[Coral-List] Goliath Grouper encounters
martinrstelfox at gmail.com
Mon Nov 5 09:16:39 EST 2012
Dear Dr. Frias-Torres.
As you well know, Goliath groupers are classed as critically
endangered and are under immense pressure due to anthropogenic stress.
I think that the work and research you are doing is extremely valuable
for the future of the species, however, I do agree with Stacy on how
the species interaction is portrayed in the YouTube video.
I have worked on numerous conservation projects around the world and I
have worked with and educated many non scientific minded individuals
on current issues within marine biology. I think the most important
tool we have as educators is to take people on an experience that
completely removes them from what they are used to, bringing in an
emotional experience that could change the way they perceive an
environment or trigger an interest which may be passed on.
To address the problem to SCUBA divers with footage of Goliath
groupers being touched by scientists I think sends out completely the
wrong message. For the average SCUBA diver, touching organisms is
something they do not consider to be a problem in the ecosystem - when
in fact it is. Unnecessarily disrupting natural behaviour, not to
mention the potential hazard to individual divers by touching
something they shouldn’t. I agree that the video should be
reconsidered, as the target audience must understand that interfering
with an organism’s behaviour and physiology is both understudied and
harmful to the organisms and the individual.
On Sun, Nov 4, 2012 at 4:34 PM, sjk012 <sjk012 at knights.ucf.edu> wrote:
> Dear Dr. Frias-Torres and Coral-listers,
> Is this really the message we are wanting to share with the public?? To approach and touch wild animals, more shockingly a Critically Threatened animal! I am incredibly disappointed that academics and avid divers would take part in this action, let alone film such an inappropriate act. And to top it off, post it in on a globally accessible site such a youtube.
> As conservationist we should be spreading the "look don't touch" and "keep wildlife wild" messages. Portraying these animals as gentle giants further threatens their population. This video clearly demonstrates that touching and approaching wildlife is OK, and it is NOT. While I agree this was an amazing opportunity to see these creatures in the wild, the continuous act of rubbing, touching, and "petting" these fish is unacceptable.
> Goliath groupers are ambush predators that use powerful suction to draw in their pray. This suction is strong enough to pull in a human's arm and their sharp rows of teeth can shred that person's hand and arm trying to remove it. These divers are very luckly they did not get injured and promoting this action with a video threatens other divers and threatens reef fish. Fish become stressed when they are touched and the mucus layer, which is the first line of defense against disease, is disrupted. It is quite possible that this invasive encounter by humans during their spawning period was enough to disrupt their activity that night, but the physical touching clearly detracted the animals risking the reproductive act and likely caused aggression.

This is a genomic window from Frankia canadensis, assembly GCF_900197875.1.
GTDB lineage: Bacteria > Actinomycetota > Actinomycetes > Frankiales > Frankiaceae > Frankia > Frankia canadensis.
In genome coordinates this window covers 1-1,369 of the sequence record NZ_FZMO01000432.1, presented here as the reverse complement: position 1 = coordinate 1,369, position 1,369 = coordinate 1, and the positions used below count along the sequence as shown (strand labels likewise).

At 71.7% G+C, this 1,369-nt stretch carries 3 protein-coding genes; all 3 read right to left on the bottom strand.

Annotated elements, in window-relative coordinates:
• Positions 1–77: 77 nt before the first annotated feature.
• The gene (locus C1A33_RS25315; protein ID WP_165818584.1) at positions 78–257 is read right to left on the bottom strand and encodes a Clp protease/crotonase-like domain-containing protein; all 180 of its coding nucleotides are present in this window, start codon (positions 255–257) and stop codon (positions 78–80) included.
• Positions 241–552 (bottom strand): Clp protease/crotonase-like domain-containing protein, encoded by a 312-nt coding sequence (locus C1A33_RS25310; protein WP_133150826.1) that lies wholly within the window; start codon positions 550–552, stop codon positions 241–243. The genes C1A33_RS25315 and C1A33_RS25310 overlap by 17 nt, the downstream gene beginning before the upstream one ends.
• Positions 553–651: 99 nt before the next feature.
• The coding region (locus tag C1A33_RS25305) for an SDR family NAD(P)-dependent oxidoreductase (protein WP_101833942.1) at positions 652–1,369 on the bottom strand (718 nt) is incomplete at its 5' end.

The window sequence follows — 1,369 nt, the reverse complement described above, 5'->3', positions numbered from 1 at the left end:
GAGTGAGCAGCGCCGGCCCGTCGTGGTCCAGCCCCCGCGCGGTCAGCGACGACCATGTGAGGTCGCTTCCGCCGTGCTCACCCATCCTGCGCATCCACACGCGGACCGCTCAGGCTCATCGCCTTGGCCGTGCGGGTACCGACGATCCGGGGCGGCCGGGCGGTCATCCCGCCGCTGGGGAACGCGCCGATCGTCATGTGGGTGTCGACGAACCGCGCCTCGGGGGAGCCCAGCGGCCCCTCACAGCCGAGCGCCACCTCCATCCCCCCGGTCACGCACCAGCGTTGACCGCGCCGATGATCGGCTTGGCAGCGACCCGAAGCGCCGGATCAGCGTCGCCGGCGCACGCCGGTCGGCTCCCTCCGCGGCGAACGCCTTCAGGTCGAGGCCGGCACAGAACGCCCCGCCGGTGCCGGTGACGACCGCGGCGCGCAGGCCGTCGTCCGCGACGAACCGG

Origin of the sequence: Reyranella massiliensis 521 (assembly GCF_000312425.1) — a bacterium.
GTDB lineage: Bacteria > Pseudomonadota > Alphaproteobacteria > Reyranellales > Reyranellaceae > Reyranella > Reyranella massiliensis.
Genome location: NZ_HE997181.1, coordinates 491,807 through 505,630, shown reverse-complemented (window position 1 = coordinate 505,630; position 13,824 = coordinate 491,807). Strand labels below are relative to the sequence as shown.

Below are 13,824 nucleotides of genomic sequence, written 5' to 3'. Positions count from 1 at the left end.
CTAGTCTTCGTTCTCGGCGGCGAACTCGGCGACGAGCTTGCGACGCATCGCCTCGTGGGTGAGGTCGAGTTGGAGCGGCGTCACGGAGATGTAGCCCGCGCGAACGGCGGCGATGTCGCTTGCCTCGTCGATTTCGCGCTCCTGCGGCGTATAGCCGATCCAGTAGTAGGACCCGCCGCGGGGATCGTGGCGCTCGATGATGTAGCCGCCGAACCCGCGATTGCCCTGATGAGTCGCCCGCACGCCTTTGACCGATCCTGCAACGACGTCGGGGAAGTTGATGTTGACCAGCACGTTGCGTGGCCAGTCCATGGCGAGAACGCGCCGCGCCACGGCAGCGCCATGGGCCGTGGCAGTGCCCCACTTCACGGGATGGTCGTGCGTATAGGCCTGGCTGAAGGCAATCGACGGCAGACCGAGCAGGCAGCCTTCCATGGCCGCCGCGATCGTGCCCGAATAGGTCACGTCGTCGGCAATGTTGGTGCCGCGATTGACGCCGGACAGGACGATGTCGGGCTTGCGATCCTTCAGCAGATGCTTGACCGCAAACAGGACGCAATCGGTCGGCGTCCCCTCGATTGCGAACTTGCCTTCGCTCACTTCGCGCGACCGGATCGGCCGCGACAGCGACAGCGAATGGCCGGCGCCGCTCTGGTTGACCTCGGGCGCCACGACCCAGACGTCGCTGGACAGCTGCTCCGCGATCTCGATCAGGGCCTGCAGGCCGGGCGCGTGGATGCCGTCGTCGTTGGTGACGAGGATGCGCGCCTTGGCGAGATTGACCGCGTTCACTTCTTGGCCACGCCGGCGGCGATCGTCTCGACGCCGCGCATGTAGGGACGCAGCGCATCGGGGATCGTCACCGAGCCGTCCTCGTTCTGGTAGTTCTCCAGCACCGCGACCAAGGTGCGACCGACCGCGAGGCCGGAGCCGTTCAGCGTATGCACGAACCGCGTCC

> I highly encourage that this video is removed from youtube and that Dr. Frias-torres et al. rethink the messages the video portrays...I don't think touching critically endangered animals during spawning, or touching any wild animal for that matter, will ever be a good conservation message to share with the public.
> Aquatic and Conservation Biologist
> From: Sarah Frias-Torres [sfrias_torres at hotmail.com]
> Sent: Friday, November 02, 2012 12:42 PM
> To: coral list
> Subject: [Coral-List] Goliath Grouper encounters
> Dear coral-listers
> Just wanted to share some extraordinary encounters with a charismatic coral reef fish we almost lost to extinction: the goliath grouper.
> We dove a wreck at night, in southeast Florida during this year's spawning aggregation season. We were fortunate to have a couple of filmmakers on board who produced this video, including the text provided in You Tube.
> The 6.5 minute video is not addressed to scientists but to the SCUBA diving community. An example of reaching out beyond academic research.
> I'm the diver with a yellow bandana around minute 5.
> You can learn more about goliath groupers in my recent paper
> Sarah Frias-Torres, Ph.D. Independent ScientistTwitter: @GrouperDocBlog: http://grouperluna.wordpress.comhttp://independent.academia.edu/SarahFriasTorres
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